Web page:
The United States emerged from World War II with generally good relations with the countries of Latin America and with the traditional Good Neighbor policy still largely intact. But it wasn’t too long before various overarching strategic and ideological priorities began to undermine those good relations as the Cold War came to exert its grip on U.S. policy formation and implementation. In The Truman Administration and Bolivia, Glenn Dorn tells the story of how the Truman administration allowed its strategic concerns for cheap and ready access to a crucial mineral resource, tin, to take precedence over further developing a positive relationship with Bolivia. This ultimately led to the economic conflict that provided a major impetus for the resistance that culminated in the Revolution of 1952—the most important revolutionary event in Latin America since the Mexican Revolution of 1910. The emergence of another revolutionary movement in Bolivia early in the millennium under Evo Morales makes this study of its Cold War predecessor an illuminating and timely exploration of the recurrent tensions between U.S. efforts to establish and dominate a liberal capitalist world order and the counterefforts of Latin American countries like Bolivia to forge their own destinies in the shadow of the “colossus of the north.”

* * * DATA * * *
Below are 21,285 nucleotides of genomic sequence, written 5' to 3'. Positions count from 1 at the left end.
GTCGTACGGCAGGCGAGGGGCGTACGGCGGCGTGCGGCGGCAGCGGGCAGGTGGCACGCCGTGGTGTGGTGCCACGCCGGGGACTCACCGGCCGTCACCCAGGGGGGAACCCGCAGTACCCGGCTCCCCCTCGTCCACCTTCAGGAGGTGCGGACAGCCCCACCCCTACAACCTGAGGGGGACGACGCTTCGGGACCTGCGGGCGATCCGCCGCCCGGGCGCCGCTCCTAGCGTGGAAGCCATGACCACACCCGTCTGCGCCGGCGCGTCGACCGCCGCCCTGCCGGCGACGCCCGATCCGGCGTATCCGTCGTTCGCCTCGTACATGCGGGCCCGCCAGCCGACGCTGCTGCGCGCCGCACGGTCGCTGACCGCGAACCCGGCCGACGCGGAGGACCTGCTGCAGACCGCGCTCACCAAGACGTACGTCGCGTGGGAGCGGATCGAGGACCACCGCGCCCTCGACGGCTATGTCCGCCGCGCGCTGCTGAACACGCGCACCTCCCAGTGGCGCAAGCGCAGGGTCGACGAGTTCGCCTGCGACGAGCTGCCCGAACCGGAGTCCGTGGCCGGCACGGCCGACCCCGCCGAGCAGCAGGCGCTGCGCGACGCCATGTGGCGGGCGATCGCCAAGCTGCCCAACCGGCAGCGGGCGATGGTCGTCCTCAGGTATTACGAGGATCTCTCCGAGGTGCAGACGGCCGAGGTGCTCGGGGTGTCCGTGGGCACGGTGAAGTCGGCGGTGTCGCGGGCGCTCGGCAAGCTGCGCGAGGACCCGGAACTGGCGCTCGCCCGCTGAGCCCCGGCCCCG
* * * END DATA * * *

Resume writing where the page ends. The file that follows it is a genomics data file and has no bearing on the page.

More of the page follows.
From the Publisher
The United States emerged from World War II with generally good relations with the countries of Latin America and with the traditional Good Neighbor policy still largely intact. But it wasn’t too long before various overarching strategic and ideological priorities began to undermine those good relations as the Cold War came to exert it...
The following ISBNs are associated with this title:
ISBN - 10:0271050160
ISBN - 13:9780271050164
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Table of Contents
List of Abbreviations
1 Villarroel: April 1945–July 1946
2 Junta: July 1946–March 1947
3 Hertzog: March 1947–May 1949
4 Urriolagoitia: May 1949–June 1950
5 To the Mamertazo: July 1950–May 1951
6 Ballivián: May 1951–April 1952
7 Paz Estenssoro: April 1952–January 1953
“Glenn Dorn has provided us with an important and insightful study based on extensive archival research. . . . The book is warmly recommended for any scholar working on Bolivia, the Truman Administration, or the international tin industry, and is a must-read for those of us fortunate enough to be interested in all three.”
—Mats Ingulstad, Journal of American Culture